How to Buy Instrument Insurance
|Photo Credit: LARK Insurance|
What a special music policy costs, what it covers, when it makes sense for you by Erin Shrader
“You have to buy insurance when you don’t need it,” says Peter Anderson, president of the Anderson Group, one of a handful of companies specializing in musical-instrument insurance. That is, before disaster strikes.
At what value should you start considering purchasing a policy? “About $5,000,” says Ellis Hershman of Heritage Insurance. Even if your instrument isn’t quite that expensive, by the time you add a couple of decent bows to the list, plus a case, accessories, maybe a good microphone, even your sheet-music collection, the total value adds up surprisingly fast. At that value, insurance starts looking like a good idea, especially if you depend on your gear and can’t afford to repair or replace it.
There are a few things you’ll want to know before buying a policy. Each of the handful of companies handling musical-instrument policies offers similar services, but with a slightly different focus. For example Heritage specializes in professional-quality wooden instruments, dealers, and a unique workbench policy for makers and restorers. At the opposite end of the spectrum, the Music Agency focuses on insuring school-aged children, schools, and rental fleets, and offers policies beginning at $9.60 a year with a $15 deductible.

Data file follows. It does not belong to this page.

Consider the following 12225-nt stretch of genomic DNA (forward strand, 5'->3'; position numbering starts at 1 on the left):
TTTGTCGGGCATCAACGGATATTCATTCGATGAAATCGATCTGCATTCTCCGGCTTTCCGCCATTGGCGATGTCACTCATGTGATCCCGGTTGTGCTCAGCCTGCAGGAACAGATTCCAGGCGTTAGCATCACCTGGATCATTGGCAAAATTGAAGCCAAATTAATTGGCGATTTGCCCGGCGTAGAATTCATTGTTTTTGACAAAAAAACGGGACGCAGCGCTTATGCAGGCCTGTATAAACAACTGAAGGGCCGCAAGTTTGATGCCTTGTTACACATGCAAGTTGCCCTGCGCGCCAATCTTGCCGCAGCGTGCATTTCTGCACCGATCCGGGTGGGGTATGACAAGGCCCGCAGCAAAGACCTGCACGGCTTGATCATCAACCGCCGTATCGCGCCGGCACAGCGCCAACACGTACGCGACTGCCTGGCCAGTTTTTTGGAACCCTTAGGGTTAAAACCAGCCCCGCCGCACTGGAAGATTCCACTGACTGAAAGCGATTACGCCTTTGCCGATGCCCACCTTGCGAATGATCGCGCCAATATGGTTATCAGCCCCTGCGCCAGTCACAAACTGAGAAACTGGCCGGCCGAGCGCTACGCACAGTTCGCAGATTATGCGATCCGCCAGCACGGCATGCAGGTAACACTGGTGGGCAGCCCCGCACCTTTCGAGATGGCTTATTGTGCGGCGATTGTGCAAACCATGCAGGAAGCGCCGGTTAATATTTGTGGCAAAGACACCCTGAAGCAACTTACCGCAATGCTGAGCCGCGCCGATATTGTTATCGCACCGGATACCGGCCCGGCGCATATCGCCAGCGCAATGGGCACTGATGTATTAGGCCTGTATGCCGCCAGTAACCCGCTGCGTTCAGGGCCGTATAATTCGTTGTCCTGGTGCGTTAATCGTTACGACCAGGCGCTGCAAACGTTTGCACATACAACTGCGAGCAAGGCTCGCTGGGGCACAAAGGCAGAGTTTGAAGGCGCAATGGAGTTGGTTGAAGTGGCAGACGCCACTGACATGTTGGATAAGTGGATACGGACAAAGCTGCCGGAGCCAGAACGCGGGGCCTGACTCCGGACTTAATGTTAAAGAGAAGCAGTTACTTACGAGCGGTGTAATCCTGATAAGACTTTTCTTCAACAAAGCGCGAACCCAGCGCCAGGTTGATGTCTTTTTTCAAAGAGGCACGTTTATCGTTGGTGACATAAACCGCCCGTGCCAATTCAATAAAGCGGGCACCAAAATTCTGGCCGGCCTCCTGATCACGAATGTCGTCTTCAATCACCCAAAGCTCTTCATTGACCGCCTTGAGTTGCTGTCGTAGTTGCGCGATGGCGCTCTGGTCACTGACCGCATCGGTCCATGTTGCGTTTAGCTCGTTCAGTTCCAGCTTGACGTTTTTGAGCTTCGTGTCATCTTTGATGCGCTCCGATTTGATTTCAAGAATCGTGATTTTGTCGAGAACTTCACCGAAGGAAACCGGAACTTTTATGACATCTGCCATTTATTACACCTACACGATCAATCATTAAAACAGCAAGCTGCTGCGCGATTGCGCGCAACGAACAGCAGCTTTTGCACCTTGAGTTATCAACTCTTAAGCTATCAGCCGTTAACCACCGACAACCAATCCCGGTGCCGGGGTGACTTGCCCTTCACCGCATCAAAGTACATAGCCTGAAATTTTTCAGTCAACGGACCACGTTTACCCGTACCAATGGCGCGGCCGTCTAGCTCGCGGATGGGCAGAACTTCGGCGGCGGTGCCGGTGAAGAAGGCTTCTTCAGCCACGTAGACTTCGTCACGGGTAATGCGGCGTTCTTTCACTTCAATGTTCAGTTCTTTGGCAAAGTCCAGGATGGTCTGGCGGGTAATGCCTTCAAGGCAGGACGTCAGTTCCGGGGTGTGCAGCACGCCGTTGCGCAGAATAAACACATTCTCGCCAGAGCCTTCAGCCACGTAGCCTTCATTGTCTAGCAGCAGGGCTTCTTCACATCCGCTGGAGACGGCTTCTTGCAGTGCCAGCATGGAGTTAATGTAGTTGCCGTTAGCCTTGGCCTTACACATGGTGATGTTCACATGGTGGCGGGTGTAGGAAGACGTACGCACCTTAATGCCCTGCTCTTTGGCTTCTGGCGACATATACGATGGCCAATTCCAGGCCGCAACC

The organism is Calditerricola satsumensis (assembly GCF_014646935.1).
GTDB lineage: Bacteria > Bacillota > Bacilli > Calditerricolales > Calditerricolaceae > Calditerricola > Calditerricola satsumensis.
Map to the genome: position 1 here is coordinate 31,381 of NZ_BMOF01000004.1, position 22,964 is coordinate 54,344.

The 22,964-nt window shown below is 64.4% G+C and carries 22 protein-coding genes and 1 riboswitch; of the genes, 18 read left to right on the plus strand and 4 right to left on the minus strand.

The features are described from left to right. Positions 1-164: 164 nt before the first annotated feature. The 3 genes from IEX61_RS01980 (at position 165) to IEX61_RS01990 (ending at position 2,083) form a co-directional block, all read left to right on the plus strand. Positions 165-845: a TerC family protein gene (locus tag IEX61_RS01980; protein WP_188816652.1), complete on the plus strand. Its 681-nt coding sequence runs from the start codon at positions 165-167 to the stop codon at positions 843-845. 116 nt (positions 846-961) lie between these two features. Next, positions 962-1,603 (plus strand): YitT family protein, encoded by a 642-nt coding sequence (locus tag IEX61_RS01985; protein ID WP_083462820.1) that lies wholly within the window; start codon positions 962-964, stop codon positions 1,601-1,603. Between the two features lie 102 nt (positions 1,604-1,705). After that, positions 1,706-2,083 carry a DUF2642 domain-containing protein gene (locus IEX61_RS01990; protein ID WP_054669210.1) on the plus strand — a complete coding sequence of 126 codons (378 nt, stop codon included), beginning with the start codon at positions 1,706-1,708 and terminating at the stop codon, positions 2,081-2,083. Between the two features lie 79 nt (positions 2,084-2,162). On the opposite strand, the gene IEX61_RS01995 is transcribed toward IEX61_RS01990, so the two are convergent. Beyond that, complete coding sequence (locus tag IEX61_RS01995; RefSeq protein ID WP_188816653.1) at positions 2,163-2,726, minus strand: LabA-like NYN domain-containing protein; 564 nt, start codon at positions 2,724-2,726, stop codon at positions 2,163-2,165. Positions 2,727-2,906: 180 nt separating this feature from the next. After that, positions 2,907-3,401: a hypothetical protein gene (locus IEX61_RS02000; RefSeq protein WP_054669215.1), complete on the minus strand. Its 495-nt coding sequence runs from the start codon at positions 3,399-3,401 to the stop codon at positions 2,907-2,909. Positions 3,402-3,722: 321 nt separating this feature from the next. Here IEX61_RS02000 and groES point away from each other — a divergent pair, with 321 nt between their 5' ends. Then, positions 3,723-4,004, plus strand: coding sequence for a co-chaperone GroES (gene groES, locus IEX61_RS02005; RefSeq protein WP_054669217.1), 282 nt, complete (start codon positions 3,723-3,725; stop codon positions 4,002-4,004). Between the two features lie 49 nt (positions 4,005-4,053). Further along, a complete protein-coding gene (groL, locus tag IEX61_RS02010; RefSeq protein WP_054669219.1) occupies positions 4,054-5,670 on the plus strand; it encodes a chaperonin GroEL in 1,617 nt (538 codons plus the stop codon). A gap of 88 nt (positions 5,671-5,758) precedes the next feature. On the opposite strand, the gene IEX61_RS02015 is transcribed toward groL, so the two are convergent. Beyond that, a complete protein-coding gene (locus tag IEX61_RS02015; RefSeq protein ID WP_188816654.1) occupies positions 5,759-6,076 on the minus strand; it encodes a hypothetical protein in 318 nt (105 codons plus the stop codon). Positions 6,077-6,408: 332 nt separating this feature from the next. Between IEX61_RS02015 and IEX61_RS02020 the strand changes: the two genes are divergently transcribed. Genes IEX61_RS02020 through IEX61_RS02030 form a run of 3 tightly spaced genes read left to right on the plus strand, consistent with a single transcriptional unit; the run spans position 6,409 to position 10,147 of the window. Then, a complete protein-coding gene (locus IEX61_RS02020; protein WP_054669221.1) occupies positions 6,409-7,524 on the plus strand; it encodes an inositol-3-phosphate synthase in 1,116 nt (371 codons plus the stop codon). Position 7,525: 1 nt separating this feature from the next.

Merz-Huber, insuring musicians since 1937, covers a lot of orchestras and develops group programs with such associations as the American String Teachers Association, where the risk is shared by a pool of members. Belonging to an association may also get you a break on an individual policy with Clarion Insurance. “If you belong to a group, you’re out there learning to play and take care of your instrument, [and you understand] how to be professional,” says Dan Schoenfeld, president of Clarion.
That makes you less of a risk, he adds.
Where to Start
Research these companies on the Web to get a sense of their specialties and services. Then follow up with phone calls to the company that you feel most comfortable with to discuss your particular requirements. “Our competitors are very good at what they do,” says Bill Calter of Merz-Huber. “I don’t know any you wouldn’t be happy with.”
Perils & Premiums
The details of minimum premiums and deductibles vary among companies. For example, Heritage has a minimum annual premium of $250, but no deductible. This insures instruments and bows up to $20,000 or possibly $35,000, depending on exactly what is being insured and the risks involved. There is no one-size-fits-all policy with Heritage, Hershman says.
Anderson Group’s $125 minimum premium is half that of Heritage, but there is also a $250 deductible. By and large, deductibles serve more as an incentive for the insured to be careful than as a money-maker for the insurer.
Peril-prone instruments, such as cellos and double basses, are more expensive to insure. Bows, with their fragile heads, are high-risk items, too. Want to be covered for leaving your gear in an unlocked, unattended vehicle? That will cost more than insurance that covers you only if there’s a sign of forced entry at the time of a loss—at least with Heritage. At Clarion, it’s included, “fortunately and unfortunately,” says Clarion president Schoenfeld ruefully.
Merz-Huber won’t charge higher premiums for that, either. But as Calter explains, their policy basically dictates that you will be careful with your instrument. Circumstances count. “If you don’t care, we don’t care,” Calter says.